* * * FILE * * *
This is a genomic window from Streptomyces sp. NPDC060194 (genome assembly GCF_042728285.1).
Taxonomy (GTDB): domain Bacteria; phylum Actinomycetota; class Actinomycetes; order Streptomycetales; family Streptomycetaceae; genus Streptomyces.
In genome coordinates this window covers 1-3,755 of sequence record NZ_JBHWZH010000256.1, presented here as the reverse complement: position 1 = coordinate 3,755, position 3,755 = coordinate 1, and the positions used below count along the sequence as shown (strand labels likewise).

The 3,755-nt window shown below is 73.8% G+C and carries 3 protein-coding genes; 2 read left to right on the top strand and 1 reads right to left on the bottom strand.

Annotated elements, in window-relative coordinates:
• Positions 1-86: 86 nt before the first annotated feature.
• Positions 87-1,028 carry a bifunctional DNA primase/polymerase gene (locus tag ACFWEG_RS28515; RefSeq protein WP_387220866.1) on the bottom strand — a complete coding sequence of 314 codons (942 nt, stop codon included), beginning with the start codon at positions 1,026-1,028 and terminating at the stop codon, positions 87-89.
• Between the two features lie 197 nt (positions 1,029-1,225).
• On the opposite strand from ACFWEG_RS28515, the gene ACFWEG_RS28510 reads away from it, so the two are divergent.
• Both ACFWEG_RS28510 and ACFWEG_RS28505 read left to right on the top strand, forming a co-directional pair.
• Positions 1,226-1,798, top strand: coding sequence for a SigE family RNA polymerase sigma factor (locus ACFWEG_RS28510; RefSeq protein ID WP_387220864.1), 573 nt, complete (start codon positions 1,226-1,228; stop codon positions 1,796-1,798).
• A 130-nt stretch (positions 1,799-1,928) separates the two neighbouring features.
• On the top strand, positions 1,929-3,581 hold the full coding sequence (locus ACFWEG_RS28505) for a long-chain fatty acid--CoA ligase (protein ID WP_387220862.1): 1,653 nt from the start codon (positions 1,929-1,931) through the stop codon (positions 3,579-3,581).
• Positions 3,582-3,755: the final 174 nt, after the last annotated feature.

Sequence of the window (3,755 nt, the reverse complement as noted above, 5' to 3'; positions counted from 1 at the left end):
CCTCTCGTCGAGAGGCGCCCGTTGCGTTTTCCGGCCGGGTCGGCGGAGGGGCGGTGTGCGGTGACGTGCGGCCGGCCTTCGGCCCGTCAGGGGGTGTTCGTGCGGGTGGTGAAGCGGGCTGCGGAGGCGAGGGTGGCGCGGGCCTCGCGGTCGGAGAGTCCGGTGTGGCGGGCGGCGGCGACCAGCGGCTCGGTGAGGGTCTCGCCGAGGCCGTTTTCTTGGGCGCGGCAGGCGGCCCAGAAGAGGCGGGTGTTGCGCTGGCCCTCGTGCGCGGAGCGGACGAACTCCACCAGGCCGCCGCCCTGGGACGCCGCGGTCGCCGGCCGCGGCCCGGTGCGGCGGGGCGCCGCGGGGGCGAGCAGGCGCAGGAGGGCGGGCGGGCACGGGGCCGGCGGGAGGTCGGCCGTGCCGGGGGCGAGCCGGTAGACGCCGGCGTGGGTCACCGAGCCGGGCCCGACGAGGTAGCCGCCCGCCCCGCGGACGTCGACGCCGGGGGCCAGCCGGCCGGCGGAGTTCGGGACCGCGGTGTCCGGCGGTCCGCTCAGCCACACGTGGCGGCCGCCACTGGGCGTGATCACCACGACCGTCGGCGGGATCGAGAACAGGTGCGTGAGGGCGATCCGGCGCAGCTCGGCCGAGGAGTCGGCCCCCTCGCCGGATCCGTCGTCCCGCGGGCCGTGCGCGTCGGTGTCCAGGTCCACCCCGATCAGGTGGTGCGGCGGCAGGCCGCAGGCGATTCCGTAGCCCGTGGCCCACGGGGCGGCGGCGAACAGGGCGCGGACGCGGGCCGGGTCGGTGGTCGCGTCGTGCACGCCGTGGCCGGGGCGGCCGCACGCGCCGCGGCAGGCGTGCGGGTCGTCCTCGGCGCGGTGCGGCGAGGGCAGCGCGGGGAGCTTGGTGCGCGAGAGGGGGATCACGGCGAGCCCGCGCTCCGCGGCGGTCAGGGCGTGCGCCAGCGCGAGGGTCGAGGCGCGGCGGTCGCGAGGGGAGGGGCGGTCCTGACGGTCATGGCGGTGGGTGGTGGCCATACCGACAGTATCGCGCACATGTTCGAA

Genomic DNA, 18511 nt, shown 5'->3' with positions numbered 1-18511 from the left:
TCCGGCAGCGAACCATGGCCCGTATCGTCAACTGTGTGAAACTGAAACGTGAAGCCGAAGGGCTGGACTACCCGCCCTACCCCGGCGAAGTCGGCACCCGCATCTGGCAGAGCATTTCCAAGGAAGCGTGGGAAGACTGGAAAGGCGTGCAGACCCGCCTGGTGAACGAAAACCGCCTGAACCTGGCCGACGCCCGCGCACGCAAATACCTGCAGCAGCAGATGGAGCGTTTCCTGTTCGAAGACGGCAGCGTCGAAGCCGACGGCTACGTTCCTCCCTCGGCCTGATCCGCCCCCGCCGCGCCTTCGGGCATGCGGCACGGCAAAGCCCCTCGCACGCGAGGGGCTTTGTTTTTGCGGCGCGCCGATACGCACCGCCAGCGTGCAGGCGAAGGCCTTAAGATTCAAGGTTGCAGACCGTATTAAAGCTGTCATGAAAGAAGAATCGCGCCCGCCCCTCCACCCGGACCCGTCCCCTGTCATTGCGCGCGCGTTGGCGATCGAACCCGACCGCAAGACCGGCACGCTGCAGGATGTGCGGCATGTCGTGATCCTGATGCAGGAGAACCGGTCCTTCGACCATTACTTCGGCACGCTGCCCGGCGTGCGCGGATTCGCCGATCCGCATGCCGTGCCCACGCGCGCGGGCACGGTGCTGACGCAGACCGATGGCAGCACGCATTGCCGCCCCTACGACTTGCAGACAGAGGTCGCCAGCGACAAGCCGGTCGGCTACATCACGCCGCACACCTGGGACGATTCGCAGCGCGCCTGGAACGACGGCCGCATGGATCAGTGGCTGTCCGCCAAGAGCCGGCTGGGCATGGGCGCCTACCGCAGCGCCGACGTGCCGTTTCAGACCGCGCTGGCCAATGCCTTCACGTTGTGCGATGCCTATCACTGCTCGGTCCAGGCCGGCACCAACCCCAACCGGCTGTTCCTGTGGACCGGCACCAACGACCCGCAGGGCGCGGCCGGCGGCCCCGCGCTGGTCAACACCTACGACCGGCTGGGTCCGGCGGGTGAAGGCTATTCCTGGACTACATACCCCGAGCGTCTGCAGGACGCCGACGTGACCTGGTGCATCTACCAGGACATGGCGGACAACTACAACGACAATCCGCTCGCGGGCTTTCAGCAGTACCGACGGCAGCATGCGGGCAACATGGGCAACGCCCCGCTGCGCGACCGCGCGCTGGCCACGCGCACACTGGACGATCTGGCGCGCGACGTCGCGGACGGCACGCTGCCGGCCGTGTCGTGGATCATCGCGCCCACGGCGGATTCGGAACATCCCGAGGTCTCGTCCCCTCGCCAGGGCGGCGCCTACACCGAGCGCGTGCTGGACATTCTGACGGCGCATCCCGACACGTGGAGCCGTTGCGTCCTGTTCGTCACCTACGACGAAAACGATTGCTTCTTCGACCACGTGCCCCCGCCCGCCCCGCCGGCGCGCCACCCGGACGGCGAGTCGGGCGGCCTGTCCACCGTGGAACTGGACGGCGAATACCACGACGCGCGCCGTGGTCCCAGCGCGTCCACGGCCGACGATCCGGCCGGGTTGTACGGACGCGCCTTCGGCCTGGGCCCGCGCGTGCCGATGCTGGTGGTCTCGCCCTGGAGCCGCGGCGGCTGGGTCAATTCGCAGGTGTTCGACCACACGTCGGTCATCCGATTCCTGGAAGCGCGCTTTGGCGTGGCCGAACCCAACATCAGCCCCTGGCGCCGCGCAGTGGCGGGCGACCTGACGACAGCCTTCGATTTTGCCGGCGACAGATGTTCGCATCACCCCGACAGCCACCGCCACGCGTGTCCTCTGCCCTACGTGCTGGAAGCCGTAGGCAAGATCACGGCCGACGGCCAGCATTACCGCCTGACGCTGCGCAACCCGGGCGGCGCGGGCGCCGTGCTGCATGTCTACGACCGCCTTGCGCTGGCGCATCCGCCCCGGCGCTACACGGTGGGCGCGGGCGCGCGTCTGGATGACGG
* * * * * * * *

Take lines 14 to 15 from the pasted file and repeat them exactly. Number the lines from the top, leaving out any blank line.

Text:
• Positions 3,582-3,755: the final 174 nt, after the last annotated feature.

Sequence of the window (3,755 nt, the reverse complement as noted above, 5' to 3'; positions counted from 1 at the left end):